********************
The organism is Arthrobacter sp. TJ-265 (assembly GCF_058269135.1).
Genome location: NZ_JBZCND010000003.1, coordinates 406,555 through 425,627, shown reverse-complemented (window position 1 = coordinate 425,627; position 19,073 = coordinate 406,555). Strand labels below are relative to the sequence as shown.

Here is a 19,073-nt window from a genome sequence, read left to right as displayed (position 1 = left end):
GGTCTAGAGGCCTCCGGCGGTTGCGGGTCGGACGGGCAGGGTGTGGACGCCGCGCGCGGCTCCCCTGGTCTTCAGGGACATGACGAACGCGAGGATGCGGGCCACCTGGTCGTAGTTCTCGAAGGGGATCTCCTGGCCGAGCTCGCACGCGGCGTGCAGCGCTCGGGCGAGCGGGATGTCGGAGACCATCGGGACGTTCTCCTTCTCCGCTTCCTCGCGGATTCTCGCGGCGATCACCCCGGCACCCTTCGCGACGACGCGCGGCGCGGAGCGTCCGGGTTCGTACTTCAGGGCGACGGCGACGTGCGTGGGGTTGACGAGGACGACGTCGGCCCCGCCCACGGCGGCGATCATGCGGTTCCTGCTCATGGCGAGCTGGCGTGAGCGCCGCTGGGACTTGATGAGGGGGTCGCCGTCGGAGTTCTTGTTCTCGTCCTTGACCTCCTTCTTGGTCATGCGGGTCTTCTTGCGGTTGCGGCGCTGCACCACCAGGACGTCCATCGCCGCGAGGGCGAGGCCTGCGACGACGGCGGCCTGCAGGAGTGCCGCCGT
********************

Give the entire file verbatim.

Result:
The organism is Arthrobacter sp. TJ-265 (assembly GCF_058269135.1).
Genome location: NZ_JBZCND010000003.1, coordinates 406,555 through 425,627, shown reverse-complemented (window position 1 = coordinate 425,627; position 19,073 = coordinate 406,555). Strand labels below are relative to the sequence as shown.

Here is a 19,073-nt window from a genome sequence, read left to right as displayed (position 1 = left end):
GGTCTAGAGGCCTCCGGCGGTTGCGGGTCGGACGGGCAGGGTGTGGACGCCGCGCGCGGCTCCCCTGGTCTTCAGGGACATGACGAACGCGAGGATGCGGGCCACCTGGTCGTAGTTCTCGAAGGGGATCTCCTGGCCGAGCTCGCACGCGGCGTGCAGCGCTCGGGCGAGCGGGATGTCGGAGACCATCGGGACGTTCTCCTTCTCCGCTTCCTCGCGGATTCTCGCGGCGATCACCCCGGCACCCTTCGCGACGACGCGCGGCGCGGAGCGTCCGGGTTCGTACTTCAGGGCGACGGCGACGTGCGTGGGGTTGACGAGGACGACGTCGGCCCCGCCCACGGCGGCGATCATGCGGTTCCTGCTCATGGCGAGCTGGCGTGAGCGCCGCTGGGACTTGATGAGGGGGTCGCCGTCGGAGTTCTTGTTCTCGTCCTTGACCTCCTTCTTGGTCATGCGGGTCTTCTTGCGGTTGCGGCGCTGCACCACCAGGACGTCCATCGCCGCGAGGGCGAGGCCTGCGACGACGGCGGCCTGCAGGAGTGCCGCCGT